Folks, we have a plastic problem.
Every year 8 million tons of plastic waste escapes into the oceans. “That’s the equivalent of setting five garbage bags full of trash on every foot of coastline in the world.” (National Geographic)
You may think that’s too big of a problem to tackle. Combine that number with the fact that only about 9% of plastic is recycled (DW) and you could start to want to throw in the towel. But let’s break down this big problem a little more.
93% of the plastic waste that ends up in the world’s oceans comes from 10 rivers on the planet. (Scientific American) These rivers are located in Asia and Africa where garbage collection is inefficient or even nonexistent. These areas also tend to be areas where there is little public awareness about the problems trash poses. (DW)
How is this good news?
When it comes to stemming some of the plastic tide before it reaches our oceans, we have a place to start. These are areas where hundreds of millions of people live. Imagine if we could educate communities and build infrastructures for waste management in these regions.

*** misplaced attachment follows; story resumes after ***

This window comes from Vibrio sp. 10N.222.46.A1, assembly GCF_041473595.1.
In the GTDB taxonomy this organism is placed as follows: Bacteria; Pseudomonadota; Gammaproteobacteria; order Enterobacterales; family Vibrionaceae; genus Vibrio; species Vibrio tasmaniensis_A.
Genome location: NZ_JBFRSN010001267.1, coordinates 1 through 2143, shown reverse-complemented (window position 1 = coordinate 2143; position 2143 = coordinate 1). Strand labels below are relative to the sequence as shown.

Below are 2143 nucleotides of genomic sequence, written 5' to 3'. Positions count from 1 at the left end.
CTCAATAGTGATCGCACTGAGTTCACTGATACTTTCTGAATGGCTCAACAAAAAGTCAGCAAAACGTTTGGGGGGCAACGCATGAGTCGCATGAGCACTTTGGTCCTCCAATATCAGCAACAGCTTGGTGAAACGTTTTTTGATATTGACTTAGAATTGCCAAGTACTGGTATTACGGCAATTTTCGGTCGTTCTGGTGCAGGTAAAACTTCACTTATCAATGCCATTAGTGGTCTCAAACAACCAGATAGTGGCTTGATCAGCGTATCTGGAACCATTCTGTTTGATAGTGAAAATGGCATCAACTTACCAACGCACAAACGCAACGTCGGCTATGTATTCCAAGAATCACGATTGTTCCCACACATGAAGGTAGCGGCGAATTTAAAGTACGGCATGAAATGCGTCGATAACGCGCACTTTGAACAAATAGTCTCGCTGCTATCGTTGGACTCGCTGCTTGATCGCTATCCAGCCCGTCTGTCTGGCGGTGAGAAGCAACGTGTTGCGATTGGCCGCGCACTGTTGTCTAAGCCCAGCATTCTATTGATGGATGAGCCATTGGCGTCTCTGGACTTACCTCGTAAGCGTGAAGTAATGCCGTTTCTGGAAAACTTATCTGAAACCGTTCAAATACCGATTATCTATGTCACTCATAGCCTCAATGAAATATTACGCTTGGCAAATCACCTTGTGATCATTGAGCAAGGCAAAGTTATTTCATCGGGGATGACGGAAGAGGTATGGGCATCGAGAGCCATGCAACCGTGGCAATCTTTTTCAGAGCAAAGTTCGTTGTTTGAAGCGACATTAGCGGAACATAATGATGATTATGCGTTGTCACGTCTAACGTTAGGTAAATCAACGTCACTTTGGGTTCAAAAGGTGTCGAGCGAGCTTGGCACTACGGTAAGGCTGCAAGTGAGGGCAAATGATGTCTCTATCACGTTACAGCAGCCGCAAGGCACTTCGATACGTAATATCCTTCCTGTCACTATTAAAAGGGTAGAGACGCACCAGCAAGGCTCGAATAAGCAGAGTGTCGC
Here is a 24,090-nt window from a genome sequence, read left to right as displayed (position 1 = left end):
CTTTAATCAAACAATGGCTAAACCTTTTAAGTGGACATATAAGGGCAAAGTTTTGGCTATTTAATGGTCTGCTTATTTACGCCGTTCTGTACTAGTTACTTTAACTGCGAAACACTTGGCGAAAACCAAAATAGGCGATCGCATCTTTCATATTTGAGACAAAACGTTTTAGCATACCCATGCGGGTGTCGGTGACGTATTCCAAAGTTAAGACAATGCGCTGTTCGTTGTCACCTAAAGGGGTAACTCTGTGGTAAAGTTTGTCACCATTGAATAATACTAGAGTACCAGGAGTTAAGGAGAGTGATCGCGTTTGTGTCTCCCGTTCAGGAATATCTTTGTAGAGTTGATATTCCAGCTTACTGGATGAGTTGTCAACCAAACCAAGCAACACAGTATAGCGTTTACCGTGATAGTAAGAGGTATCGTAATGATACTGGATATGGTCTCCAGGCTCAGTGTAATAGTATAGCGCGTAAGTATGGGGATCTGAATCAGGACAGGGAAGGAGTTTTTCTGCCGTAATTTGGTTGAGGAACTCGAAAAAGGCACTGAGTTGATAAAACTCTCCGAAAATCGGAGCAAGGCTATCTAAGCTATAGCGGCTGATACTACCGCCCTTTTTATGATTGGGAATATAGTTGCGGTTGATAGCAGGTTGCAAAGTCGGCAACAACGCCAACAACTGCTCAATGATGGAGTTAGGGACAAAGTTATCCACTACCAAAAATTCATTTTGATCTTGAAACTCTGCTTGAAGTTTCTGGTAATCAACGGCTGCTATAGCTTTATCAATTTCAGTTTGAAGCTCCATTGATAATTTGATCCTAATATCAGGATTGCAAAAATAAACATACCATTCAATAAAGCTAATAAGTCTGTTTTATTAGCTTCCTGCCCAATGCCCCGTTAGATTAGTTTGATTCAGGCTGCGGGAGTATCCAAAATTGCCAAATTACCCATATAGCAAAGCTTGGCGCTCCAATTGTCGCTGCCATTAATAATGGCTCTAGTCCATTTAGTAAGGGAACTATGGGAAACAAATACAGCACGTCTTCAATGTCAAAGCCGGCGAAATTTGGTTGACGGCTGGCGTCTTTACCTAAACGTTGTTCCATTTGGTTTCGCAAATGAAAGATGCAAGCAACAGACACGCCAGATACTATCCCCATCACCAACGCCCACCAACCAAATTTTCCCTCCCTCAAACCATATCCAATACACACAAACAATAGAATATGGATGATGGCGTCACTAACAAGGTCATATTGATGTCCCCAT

Organizations, like Plastic Bank, are already hard at work using plastics recycling to help people make a sustainable income, educating locals about the harms of plastic pollution, and pushing a wave of large corporations to utilize these recycled plastics in their packaging and manufacturing!
What do we do with all this plastic?
Production of plastic took off around 1950. And since then, we have created 9.2 billion tons of plastic. Of that, 6.3 billion tons never made it to the recycling bin. (National Geographic)
Now, the eyes of the world are starting to turn on this problem. Large companies, including Nestlé, Volvo, and SC Johnson among many others are using recycled plastics. The market for recycled plastics is growing! In 2025, the recycled plastic market is estimated to be worth $54.57 Billion USD. (Hexa Research)
Consumer consciousness and interest in using recycled materials are having an impact on the practices of large corporations.
Not to mention, small scale recycling businesses are popping up around the globe; giving discarded plastics a new life! Organizations, like Precious Plastic, are helping lead this small scale revolution in plastics recycling and artisan manufacturing!
So yes, we have a plastics problem. But there are thousands of people and organizations who are working to tackle this problem from all angles!